I don't know if I would make it again. The almond flour means that it's not incredibly cheap to make. That said, it was tasty and different without being too unusual or bizarre. I think that a lot of people would like it, it's got a safe flavor profile. I don't know if anyone would ever call it their favorite dessert, but it could have a place on a buffet.

* Yuzu tea is just finely sliced rinds of yuzu and sugar. It comes in a jar, and has the consistency of marmalade. One usually adds some to hot water to make a drink in wintertime. It's more watery than candied citron.

Oriental Fruit Crumb Cake.JPG


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Lisa, that looks like it would be perfect to serve at an afternoon tea.

I always have plenty of almond flour because I make a lot of almond milk and the solid stuff that remains is too nutritious to discard so I dry it and grind it finer and use it in baking. It works out to just a fraction of the cost of commercial almond flour and I get two products from one batch of almonds...

I will have to dig through the thousands of recipes I have in Word documents. I know there is one that uses cake crumbs with very fine pasta (angel hair) in an eggy tart with cheese and I think it contains chestnut puree. I remember making it once and it was very good but sort of "fiddly" and I don't remember repeating it. I was still working then and didn't have the time that I now have.

Edited by andiesenji (log)

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It would be good with tea, and probably very nice made into tiny tarts. It did have a pleasing, soft texture. It's also something that your guests have never had before. Some whipped cream would improve the appearance.

I'd also like to point out that once you have made crumbs (evenly crumbled and gotten them nice and dry in the oven) you can freeze them to use later. I did this with my doughnut crumbs because I was afraid of rancidity.

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Update on Oriental Fruit Crumb Cake. I labelled it Oriental Fruit Pie, took it to work, and didn't tell people what was in it beyond raisins and almond flour. People liked it enough to hunt me down and thank me for it. One fellow, a diabetic, noted that his blood sugar barely moved after he ate a slice on an empty stomach -so he is now a huge fan, because he can't eat a lot of desserts.

(edited for typo)

Edited by Lisa Shock (log)

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Rebooting a dormant topic:

I've been practising my pie dough recently - for pies and quiche.

I've always got a little leftover, and was wondering what others do with it.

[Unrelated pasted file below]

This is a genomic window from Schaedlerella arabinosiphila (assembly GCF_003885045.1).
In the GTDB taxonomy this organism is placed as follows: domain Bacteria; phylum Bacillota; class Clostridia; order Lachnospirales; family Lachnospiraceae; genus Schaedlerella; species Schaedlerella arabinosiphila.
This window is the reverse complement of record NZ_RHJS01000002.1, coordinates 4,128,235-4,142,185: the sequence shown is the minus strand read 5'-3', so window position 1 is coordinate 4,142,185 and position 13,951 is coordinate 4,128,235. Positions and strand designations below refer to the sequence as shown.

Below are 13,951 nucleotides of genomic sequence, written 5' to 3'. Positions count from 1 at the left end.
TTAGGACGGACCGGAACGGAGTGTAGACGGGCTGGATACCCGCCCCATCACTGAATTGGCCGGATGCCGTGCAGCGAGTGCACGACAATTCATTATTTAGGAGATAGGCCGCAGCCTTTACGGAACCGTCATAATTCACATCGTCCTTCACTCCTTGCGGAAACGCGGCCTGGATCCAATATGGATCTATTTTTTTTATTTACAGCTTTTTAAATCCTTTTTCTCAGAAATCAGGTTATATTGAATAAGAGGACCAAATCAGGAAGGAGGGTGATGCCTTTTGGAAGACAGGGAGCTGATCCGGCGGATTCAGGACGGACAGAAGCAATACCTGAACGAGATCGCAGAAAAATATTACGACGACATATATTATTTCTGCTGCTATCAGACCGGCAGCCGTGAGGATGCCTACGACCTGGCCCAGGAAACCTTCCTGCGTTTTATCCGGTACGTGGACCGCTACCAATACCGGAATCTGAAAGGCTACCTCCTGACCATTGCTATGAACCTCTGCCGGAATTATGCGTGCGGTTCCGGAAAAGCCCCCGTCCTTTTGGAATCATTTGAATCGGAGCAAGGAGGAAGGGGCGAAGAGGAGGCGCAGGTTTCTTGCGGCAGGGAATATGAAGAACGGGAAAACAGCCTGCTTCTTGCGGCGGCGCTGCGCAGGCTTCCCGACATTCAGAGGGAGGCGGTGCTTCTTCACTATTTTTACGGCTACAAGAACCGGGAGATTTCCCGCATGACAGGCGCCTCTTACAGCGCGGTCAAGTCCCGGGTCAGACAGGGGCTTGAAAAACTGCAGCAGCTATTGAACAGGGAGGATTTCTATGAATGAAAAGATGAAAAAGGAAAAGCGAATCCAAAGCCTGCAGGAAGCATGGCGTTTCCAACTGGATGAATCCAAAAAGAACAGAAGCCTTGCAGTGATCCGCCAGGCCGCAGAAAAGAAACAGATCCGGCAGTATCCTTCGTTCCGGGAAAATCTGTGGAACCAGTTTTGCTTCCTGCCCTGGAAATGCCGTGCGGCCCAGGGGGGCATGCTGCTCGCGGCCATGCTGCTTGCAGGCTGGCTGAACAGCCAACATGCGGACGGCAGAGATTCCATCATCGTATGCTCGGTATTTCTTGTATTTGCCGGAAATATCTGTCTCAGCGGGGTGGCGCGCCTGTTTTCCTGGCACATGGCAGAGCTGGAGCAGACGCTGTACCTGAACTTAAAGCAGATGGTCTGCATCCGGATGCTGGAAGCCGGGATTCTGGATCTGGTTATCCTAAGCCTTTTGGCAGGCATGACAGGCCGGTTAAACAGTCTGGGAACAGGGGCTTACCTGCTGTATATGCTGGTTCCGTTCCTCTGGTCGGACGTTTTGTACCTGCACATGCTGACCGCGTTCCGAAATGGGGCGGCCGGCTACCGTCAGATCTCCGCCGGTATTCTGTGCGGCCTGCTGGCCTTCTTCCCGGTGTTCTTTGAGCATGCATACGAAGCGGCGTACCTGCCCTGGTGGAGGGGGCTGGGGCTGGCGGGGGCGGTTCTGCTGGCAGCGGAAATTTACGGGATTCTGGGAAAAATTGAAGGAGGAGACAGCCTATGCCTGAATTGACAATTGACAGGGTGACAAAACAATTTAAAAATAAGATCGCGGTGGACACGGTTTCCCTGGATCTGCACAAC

I usually just roll it out and spread some jam on it, make it into a pocket and bake it. This week I made a 'PB&J' sandwich out of it for my daughter that worked well (as long as you have a BIG glass of milk at hand).

What do you like to do with your dough scraps?

Edited by jjahorn (log)

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What do you like to do with your dough scraps?

My mom would always make something similar called "Pinwheels". Roll out the dough, spread butter on it and sprinkle on sugar and cinammon. Roll it up into a cigar shape and slice into 1/2 inch to 1 inch pieces. Bake until browned and flaky. It was something us kids could eat (as soon as they cooled) since the pie would be for dessert later that night.

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As you say, little jam tarts. Cut into strips, twist, sprinkle with sugar. Cut into little shapes with cutters or free-form with a knife, freeze on a sheet pan, store i a ziplock bag for later use to decorate pies or to garnish fancy first courses. If you have enough and make pastry frequently enough, you can do the same thing with little tart or barquette pans and make shells for the freezer.

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I've suggested this in another thread (somewhere here on eGullet) but the cake scraps can be used in trifles. If you're a bakery making something to sell, you can use small clear plastic cups and make mini trifles. Cake-custard-whipped cream layered and if fruit is in season, add a layer of glazed strawberries (raspberries go well with chocolate cake scraps...sort of a Black Forest trifle which normally uses cherries).

As for cookie crumbs, topping ice cream or yogurt was my first thought. If you have a lot, I can see them processed into a crumb topping for an apple brown betty or topping a quasi-linzer type torte or cookie.

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I made Crumb Layer Cake #1, with crumb from yellow cake doughnuts, and the soda was not enough leavening. I used the creaming method, which was apparently also a mistake. Oh yeah, I halved the recipe, and added 1.25 cups milk and had a stiff batter which probably should have been more liquid, next time I will go up to 1.5cups. It came out like a crumbly cookie. It didn't taste bad, several people commented that it was like a deluxe graham cracker or halfway between a graham cracker and fruitcake.

Spice-wise I added .3 grams each of cinnamon and ginger and tossed in a heavy-handed dash of allspice and a quick grating of nutmeg.

Once I get more crumbs I will try it again. (I got a lot of candied fruit on huge markdown in January, including a large tub of chopped mixed fruit.) I think I will separate the eggs and whip the whites in one bowl, then cream the butter & lard and add yolks/etc. (with more milk) and fold whites in at the end.